While the national government of Austria follows the 1999 EU Recommendations, the district of Salzburg introduced additional restrictions that would require undergrounding. For systems with voltage greater than 110 kV that in the future will be installed in sensitive areas, they should be buried where technically and economically efficient to do so. Sensitive areas are defined by distance, as follows: 400m between an overhead line and land in the zoning code that falls under categories in the Regional Planning Act of 2009 (specifics not indicated and translation not available); and 200m between an overhead line and individual use building in permanent residential use in categories in the Regional Planning Act of 2009 (specifics not indicated and translation not available).
In 1991 the Bulgarian government issued a national ordinance establishing maximum permissible exposures for electromagnetic radiation in residential areas and determined safety zones around electromagnetic sources. The ordinance is available through the WHO's EMF standards database; however, the document uploaded is in Bulgarian. Another source indicates that the Bulgarian government established minimal distances between residences and power lines or substations. Although they indicate the minimal distances are based on voltage, they do not specify what those distances are.
The Danish National Board of Health recommended in 1993, and reaffirmed in 2007, that homes or places where children spend time should not be constructed near to transmission lines and vice versa. The Board, however, did not specify minimum distances and left it to “pragmatic considerations.”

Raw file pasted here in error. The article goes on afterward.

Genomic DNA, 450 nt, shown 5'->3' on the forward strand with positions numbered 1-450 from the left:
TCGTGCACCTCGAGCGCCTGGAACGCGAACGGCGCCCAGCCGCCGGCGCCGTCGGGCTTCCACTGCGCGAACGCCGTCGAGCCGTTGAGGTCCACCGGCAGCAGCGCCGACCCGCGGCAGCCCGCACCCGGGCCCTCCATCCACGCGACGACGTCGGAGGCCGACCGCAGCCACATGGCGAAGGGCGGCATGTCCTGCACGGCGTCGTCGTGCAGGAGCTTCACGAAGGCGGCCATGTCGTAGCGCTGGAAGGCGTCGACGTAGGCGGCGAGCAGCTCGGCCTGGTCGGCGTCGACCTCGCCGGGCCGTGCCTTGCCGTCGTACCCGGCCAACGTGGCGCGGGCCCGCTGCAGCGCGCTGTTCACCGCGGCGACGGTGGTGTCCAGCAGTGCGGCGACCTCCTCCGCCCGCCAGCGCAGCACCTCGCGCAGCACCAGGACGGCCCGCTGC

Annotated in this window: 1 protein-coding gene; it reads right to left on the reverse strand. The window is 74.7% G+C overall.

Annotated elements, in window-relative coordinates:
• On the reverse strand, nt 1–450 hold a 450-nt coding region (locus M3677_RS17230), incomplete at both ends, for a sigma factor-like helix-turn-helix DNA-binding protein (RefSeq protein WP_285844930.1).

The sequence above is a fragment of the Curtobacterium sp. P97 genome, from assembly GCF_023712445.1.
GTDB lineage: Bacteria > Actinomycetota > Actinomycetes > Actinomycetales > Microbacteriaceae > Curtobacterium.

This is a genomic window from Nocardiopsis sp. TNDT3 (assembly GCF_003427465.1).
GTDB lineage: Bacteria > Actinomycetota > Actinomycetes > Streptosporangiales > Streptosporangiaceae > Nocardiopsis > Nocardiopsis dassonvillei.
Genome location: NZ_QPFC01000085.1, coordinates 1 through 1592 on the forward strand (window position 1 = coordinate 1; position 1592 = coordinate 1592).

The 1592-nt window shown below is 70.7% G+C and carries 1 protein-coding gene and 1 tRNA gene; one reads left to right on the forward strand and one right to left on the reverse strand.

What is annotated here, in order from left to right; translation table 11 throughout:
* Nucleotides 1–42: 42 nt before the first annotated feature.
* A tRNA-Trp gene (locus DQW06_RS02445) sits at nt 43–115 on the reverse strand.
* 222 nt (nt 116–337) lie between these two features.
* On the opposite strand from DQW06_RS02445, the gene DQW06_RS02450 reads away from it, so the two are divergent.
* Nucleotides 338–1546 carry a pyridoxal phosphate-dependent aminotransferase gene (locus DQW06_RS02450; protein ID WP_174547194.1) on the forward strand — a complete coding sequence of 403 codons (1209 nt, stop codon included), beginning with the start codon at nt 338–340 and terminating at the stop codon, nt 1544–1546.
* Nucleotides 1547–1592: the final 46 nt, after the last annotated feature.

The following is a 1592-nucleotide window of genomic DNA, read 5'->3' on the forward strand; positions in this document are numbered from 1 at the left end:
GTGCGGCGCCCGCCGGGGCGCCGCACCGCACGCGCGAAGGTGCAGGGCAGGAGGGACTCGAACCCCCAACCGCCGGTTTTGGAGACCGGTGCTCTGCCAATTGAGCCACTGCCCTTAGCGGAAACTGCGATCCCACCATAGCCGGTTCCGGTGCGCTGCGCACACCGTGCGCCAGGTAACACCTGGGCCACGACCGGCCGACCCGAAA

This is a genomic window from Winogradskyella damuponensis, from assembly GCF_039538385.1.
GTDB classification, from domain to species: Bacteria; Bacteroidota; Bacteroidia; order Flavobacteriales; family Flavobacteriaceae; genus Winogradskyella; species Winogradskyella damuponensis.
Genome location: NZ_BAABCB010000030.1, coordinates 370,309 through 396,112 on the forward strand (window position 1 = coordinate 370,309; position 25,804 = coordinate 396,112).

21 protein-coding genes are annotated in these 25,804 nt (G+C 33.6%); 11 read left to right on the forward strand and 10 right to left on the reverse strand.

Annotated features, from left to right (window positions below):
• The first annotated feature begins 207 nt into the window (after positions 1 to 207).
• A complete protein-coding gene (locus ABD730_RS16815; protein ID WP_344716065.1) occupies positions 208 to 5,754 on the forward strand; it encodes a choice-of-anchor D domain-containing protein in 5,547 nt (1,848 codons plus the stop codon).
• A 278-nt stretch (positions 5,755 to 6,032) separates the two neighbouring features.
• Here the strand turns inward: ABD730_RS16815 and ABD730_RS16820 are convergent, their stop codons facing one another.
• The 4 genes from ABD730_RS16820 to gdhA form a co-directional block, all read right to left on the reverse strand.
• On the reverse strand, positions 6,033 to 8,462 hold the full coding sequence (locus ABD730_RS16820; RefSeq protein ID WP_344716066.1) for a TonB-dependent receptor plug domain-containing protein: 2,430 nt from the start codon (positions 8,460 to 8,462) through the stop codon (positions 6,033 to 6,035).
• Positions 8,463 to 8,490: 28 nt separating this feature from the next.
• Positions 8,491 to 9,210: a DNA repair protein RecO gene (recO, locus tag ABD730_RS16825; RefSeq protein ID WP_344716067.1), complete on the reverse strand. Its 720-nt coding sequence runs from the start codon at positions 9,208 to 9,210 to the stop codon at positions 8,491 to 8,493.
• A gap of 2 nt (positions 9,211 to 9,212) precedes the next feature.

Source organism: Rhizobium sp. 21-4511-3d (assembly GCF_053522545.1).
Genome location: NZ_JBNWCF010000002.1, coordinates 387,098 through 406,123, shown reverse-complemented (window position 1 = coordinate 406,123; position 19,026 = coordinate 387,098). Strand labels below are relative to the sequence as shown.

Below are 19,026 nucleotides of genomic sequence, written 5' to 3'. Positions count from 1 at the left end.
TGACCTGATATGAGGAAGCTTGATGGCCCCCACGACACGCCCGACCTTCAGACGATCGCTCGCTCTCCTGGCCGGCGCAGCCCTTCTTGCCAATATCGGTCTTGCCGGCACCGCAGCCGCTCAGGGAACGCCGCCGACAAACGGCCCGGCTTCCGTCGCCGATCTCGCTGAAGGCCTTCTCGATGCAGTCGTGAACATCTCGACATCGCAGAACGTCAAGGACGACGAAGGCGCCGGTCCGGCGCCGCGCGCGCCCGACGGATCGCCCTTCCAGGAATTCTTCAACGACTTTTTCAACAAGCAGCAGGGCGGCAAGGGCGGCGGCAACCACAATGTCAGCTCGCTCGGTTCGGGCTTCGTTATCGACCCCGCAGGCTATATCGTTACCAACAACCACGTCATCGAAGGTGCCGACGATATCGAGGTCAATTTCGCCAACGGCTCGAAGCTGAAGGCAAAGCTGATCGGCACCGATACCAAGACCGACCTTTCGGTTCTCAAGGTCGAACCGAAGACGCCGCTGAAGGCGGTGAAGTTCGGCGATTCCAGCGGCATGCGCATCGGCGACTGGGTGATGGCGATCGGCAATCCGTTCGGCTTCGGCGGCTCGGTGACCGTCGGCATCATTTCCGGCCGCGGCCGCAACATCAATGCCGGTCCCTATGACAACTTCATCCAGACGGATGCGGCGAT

Although setback values have not been defined, under German law, underground cables have been made the standard for new high voltage direct current (HVDC) projects while overhead lines have become an exception. Further, overhead lines close to residential areas in general, have been disallowed.
Undergrounding of cables is expected to ease grid expansion delays as buried cables are associated with less intrusion and environmental impact.
As part of its Prudent Avoidance practices, it is recommended Australia (similar to other progressive countries and jurisdictions), consider undergrounding of transmission cables as world best practice and the preferred energy transmission standard. Proponents would be required to validate the safety and environmental impacts of any alternative approach. Setback distances may no longer be required as underground cable easement distances alone should provide suitable protection and mitigation of impacts.
Setback distances have been drafted for consideration in this discussion paper. As the focus of this paper is somewhat regionally specific it does not include all zones and overlays referenced in the Planning Scheme. Future intent is to expand upon these best practice guidelines so they can be more broadly applied at State and Federal levels.